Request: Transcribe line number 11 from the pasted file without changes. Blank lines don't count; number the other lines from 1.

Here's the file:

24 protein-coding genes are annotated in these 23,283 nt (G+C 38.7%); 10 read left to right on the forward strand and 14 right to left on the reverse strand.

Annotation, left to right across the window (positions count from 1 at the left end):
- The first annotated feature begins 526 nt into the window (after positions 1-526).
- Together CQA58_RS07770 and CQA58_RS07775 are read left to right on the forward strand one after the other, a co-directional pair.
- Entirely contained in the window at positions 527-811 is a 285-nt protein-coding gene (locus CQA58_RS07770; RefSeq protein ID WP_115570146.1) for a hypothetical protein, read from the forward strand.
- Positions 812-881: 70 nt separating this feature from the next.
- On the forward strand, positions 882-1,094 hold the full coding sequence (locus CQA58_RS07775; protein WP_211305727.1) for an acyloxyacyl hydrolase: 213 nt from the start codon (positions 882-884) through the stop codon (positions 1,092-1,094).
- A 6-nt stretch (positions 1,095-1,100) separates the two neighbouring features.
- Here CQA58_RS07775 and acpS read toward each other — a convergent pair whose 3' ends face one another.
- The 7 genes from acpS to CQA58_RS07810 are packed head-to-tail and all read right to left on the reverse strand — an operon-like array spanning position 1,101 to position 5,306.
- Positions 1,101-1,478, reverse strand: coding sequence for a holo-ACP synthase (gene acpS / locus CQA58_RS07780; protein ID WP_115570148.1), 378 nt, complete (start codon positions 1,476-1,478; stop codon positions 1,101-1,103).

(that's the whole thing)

- Positions 1,101-1,478, reverse strand: coding sequence for a holo-ACP synthase (gene acpS / locus CQA58_RS07780; protein ID WP_115570148.1), 378 nt, complete (start codon positions 1,476-1,478; stop codon positions 1,101-1,103).